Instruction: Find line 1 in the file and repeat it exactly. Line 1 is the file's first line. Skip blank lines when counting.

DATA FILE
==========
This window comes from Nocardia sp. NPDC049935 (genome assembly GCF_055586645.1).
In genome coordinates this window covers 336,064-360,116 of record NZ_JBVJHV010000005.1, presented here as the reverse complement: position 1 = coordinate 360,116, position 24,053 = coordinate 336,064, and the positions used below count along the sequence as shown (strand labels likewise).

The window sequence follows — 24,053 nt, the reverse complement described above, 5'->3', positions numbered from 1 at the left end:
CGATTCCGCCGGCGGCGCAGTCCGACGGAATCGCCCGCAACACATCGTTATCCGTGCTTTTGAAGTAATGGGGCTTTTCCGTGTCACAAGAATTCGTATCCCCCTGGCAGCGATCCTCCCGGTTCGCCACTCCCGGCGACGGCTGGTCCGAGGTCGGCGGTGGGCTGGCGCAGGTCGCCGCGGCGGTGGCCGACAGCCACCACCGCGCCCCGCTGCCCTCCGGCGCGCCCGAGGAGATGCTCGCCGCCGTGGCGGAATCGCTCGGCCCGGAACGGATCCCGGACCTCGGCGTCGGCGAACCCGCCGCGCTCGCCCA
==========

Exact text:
This window comes from Nocardia sp. NPDC049935 (genome assembly GCF_055586645.1).